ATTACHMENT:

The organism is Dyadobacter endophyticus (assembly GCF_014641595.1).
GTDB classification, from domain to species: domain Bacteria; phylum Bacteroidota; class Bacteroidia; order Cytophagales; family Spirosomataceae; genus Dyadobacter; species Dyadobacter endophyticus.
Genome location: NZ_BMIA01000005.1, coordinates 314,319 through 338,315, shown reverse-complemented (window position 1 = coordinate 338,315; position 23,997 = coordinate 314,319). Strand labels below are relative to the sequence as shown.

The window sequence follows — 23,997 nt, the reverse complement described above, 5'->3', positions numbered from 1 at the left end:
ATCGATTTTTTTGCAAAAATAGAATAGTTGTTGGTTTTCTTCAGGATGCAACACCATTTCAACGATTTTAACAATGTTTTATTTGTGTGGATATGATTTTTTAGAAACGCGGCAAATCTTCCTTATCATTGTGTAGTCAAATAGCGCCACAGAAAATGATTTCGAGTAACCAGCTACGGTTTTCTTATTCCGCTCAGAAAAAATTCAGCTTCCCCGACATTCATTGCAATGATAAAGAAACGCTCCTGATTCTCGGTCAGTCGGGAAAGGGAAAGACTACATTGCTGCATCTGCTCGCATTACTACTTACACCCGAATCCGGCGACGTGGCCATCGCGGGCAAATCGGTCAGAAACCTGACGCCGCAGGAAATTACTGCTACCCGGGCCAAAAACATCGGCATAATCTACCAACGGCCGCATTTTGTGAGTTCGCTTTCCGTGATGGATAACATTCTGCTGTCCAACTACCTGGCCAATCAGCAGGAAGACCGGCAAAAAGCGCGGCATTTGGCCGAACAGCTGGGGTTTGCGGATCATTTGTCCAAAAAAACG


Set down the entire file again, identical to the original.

The organism is Dyadobacter endophyticus (assembly GCF_014641595.1).
GTDB classification, from domain to species: domain Bacteria; phylum Bacteroidota; class Bacteroidia; order Cytophagales; family Spirosomataceae; genus Dyadobacter; species Dyadobacter endophyticus.
Genome location: NZ_BMIA01000005.1, coordinates 314,319 through 338,315, shown reverse-complemented (window position 1 = coordinate 338,315; position 23,997 = coordinate 314,319). Strand labels below are relative to the sequence as shown.

The window sequence follows — 23,997 nt, the reverse complement described above, 5'->3', positions numbered from 1 at the left end:
ATCGATTTTTTTGCAAAAATAGAATAGTTGTTGGTTTTCTTCAGGATGCAACACCATTTCAACGATTTTAACAATGTTTTATTTGTGTGGATATGATTTTTTAGAAACGCGGCAAATCTTCCTTATCATTGTGTAGTCAAATAGCGCCACAGAAAATGATTTCGAGTAACCAGCTACGGTTTTCTTATTCCGCTCAGAAAAAATTCAGCTTCCCCGACATTCATTGCAATGATAAAGAAACGCTCCTGATTCTCGGTCAGTCGGGAAAGGGAAAGACTACATTGCTGCATCTGCTCGCATTACTACTTACACCCGAATCCGGCGACGTGGCCATCGCGGGCAAATCGGTCAGAAACCTGACGCCGCAGGAAATTACTGCTACCCGGGCCAAAAACATCGGCATAATCTACCAACGGCCGCATTTTGTGAGTTCGCTTTCCGTGATGGATAACATTCTGCTGTCCAACTACCTGGCCAATCAGCAGGAAGACCGGCAAAAAGCGCGGCATTTGGCCGAACAGCTGGGGTTTGCGGATCATTTGTCCAAAAAAACG